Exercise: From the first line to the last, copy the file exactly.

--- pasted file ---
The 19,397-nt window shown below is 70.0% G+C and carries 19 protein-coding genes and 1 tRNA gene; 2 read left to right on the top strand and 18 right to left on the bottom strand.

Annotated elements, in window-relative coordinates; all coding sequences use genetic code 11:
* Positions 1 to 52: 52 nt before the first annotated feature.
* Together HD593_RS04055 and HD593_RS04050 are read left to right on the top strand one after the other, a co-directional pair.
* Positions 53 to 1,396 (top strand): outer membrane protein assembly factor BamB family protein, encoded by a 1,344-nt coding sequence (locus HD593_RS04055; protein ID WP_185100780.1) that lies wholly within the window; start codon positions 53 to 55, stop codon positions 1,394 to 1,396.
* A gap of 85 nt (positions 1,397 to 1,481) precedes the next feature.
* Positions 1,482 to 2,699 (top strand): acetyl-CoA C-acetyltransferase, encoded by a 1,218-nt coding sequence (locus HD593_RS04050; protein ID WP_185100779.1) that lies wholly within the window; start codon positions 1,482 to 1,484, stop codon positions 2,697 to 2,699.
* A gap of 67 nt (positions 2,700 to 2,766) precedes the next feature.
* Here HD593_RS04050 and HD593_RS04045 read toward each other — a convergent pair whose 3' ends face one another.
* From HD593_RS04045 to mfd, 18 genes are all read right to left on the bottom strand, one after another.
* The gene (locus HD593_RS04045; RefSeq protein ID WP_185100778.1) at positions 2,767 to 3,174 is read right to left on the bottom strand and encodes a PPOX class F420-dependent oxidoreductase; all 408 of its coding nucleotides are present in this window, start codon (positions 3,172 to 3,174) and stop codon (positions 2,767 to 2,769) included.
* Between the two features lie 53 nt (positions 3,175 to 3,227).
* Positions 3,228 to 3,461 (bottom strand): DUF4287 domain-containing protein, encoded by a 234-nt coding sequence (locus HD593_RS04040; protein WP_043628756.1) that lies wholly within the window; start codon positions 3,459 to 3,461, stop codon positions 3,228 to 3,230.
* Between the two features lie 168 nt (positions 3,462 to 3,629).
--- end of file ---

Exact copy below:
The 19,397-nt window shown below is 70.0% G+C and carries 19 protein-coding genes and 1 tRNA gene; 2 read left to right on the top strand and 18 right to left on the bottom strand.

Annotated elements, in window-relative coordinates; all coding sequences use genetic code 11:
* Positions 1 to 52: 52 nt before the first annotated feature.
* Together HD593_RS04055 and HD593_RS04050 are read left to right on the top strand one after the other, a co-directional pair.
* Positions 53 to 1,396 (top strand): outer membrane protein assembly factor BamB family protein, encoded by a 1,344-nt coding sequence (locus HD593_RS04055; protein ID WP_185100780.1) that lies wholly within the window; start codon positions 53 to 55, stop codon positions 1,394 to 1,396.
* A gap of 85 nt (positions 1,397 to 1,481) precedes the next feature.
* Positions 1,482 to 2,699 (top strand): acetyl-CoA C-acetyltransferase, encoded by a 1,218-nt coding sequence (locus HD593_RS04050; protein ID WP_185100779.1) that lies wholly within the window; start codon positions 1,482 to 1,484, stop codon positions 2,697 to 2,699.
* A gap of 67 nt (positions 2,700 to 2,766) precedes the next feature.
* Here HD593_RS04050 and HD593_RS04045 read toward each other — a convergent pair whose 3' ends face one another.
* From HD593_RS04045 to mfd, 18 genes are all read right to left on the bottom strand, one after another.
* The gene (locus HD593_RS04045; RefSeq protein ID WP_185100778.1) at positions 2,767 to 3,174 is read right to left on the bottom strand and encodes a PPOX class F420-dependent oxidoreductase; all 408 of its coding nucleotides are present in this window, start codon (positions 3,172 to 3,174) and stop codon (positions 2,767 to 2,769) included.
* Between the two features lie 53 nt (positions 3,175 to 3,227).
* Positions 3,228 to 3,461 (bottom strand): DUF4287 domain-containing protein, encoded by a 234-nt coding sequence (locus HD593_RS04040; protein WP_043628756.1) that lies wholly within the window; start codon positions 3,459 to 3,461, stop codon positions 3,228 to 3,230.
* Between the two features lie 168 nt (positions 3,462 to 3,629).